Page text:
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Optimisation Could Save $50 Million

Media Release
14 December 2009

Optimisation Could Save $50 Million

Motorists could save millions in lost time and fuel costs without the need to invest in new road works, according to a series of trials conducted by leading infrastructure consultancy firm GHD.

The Auckland Regional Transport Authority (ARTA) and the Auckland Traffic Management Unit have begun working with the firm to create a regional route optimisation programme for Auckland.

“Route optimisation, which is the more efficient coordination of a corridor of traffic signals, can significantly cut travel time, and reduce stop-starts and idling time,” said Blair Monk, who manages the GHD intelligent transport systems group in New Zealand.

GHD has ascertained that full route optimisation throughout the Auckland region would result in overall savings of $50 million per year. Traffic congestion in the region is estimated to cost the local and national economy more than $700 million a year.

The route optimisation trials carried out by GHD transport systems professionals Blair Monk and Tim Booth found that better coordination of traffic signals could reduce fuel consumption by at least 10 percent and cut travel time by more than 13 percent for city road users.

One trial, carried out (on behalf of the Energy Efficiency and Conservation Authority (EECA)) on five adjacent intersections in Auckland, was estimated to have saved road users a total of 63,453 hours and more than 214,660 litres of fuel over one year. The trial showed potential savings of more than $1 million annually with optimisation of those intersections.

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The optimisation of another key arterial consisting of nine intersections resulted in reduced peak-hour delays by approximately a third. Optimisation of further arterial routes is achieving similar results.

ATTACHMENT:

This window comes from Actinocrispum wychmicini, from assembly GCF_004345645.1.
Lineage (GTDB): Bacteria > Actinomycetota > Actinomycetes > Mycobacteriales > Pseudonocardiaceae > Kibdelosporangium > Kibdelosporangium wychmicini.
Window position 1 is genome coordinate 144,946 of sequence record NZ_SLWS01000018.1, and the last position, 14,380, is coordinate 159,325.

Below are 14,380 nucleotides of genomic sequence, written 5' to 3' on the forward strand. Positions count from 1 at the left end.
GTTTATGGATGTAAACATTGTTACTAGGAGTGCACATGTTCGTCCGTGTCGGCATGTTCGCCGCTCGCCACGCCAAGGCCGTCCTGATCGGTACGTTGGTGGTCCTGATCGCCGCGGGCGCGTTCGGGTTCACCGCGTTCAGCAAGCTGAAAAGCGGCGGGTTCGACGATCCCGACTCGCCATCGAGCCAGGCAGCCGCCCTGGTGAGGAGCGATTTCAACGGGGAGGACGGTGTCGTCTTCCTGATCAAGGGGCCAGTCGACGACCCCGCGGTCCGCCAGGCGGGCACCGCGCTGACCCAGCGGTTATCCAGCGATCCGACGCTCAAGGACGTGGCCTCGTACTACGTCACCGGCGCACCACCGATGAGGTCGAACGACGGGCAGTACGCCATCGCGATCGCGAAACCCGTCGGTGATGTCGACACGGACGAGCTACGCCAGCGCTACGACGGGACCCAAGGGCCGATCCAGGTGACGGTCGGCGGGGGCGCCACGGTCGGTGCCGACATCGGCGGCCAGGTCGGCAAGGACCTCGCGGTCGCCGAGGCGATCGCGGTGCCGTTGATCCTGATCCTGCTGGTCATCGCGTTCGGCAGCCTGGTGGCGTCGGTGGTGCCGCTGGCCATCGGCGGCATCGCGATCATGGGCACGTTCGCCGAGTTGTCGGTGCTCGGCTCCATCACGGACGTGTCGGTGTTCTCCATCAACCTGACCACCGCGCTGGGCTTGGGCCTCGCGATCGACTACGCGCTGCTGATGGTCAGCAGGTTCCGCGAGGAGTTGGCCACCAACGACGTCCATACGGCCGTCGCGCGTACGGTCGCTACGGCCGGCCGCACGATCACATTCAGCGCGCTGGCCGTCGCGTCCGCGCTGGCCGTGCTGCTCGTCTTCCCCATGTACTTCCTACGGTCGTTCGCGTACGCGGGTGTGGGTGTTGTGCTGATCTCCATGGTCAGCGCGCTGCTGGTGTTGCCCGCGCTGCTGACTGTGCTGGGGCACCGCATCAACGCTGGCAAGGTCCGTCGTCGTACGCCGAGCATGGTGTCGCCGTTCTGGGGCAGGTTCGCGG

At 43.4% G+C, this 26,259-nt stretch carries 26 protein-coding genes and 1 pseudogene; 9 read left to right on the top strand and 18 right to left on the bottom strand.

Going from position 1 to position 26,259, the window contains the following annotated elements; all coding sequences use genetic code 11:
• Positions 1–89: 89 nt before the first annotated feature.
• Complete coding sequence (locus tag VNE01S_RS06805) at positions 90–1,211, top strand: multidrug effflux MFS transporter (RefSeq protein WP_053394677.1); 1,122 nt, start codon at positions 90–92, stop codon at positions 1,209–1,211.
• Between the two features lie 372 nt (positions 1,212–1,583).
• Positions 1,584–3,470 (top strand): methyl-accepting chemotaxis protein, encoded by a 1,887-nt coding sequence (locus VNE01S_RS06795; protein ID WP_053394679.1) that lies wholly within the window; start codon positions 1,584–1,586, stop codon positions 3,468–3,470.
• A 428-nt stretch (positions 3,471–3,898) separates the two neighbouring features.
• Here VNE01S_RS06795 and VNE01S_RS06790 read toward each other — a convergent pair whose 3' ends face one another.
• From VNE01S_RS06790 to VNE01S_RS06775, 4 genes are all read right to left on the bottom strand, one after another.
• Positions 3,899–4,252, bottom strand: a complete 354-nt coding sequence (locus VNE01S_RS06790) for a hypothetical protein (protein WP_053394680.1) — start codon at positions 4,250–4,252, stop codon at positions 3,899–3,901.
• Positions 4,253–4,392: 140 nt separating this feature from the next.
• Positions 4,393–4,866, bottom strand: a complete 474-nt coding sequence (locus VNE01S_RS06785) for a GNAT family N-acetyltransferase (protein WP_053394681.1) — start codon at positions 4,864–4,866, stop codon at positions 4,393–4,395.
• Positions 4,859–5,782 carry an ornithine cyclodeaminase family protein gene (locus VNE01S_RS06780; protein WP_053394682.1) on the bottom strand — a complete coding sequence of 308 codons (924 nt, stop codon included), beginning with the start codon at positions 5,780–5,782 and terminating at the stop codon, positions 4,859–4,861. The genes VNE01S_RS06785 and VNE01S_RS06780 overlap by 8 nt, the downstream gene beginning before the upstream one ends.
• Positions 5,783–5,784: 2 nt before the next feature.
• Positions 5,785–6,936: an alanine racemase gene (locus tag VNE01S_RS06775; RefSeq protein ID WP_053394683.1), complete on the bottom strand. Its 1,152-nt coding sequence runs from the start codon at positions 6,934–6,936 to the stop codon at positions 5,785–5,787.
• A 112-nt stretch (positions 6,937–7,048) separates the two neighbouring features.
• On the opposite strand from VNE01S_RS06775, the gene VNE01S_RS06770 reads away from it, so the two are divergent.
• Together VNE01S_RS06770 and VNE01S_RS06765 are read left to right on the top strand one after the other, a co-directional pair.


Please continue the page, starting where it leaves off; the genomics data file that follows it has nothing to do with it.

“Approximately 10 routes have already been optimised due to local councils recognising the benefits of the technique to reduce congestion on key arterials,” Mr Monk said. “However, the programme that is being developed is designed to provide a coordinated approach across Auckland to tackle the most severe congestion first. In addition, as traffic patterns change over time, every site will be revisited every three years, maintaining the most efficient coordination of traffic lights.”

Mr Monk said the ideal timeframe for route optimisation in Auckland would be five years, with a spend of $10.5 million over that time, and an ongoing spend of $1 million per year to maintain optimisation beyond that.

“Route optimisation has an effect on vehicle fuel consumption, CO2 emissions and safety, and our work shows that it can contribute positively to economic development, accessibility and mobility without major infrastructure works, and at a greatly reduced cost.”

But it is not just reducing congestion that is of interest. GHD has also been achieving other objectives through route optimisation, including improving the safety of pedestrians and cyclists and promoting public transport use. For example, signals can be configured to reduce the amount of traffic through a town centre by encouraging an alternative route, or to give pedestrians priority over cars by making crossing times more frequent. In one city, where a new cycle lane was disrupting traffic on a key arterial route, route optimisation helped improve safety and eliminate the traffic delays that had been caused by the cycle lane.

Route optimisation can also be used to give priority to public transport – without delaying other traffic. An innovative solution gave priority to buses, but only when they were running late, improving travel times for all road users.

Mr Monk said governments were beginning to see the economic and environmental benefits of investing in route optimisation, but he said ongoing funding for route optimisation needed to be identified to reduce traffic congestion and energy use in the transport sector. He said more funds should be allocated to route optimisation programmes. “This is another way to meet ongoing demand, and a realistic alternative to continuing to physically build capacity. Why not improve the performance of the roads we already have?”

He said that under a supercity model, the process would be simplified, with a single budget for transport-related expenditure throughout the Auckland region.


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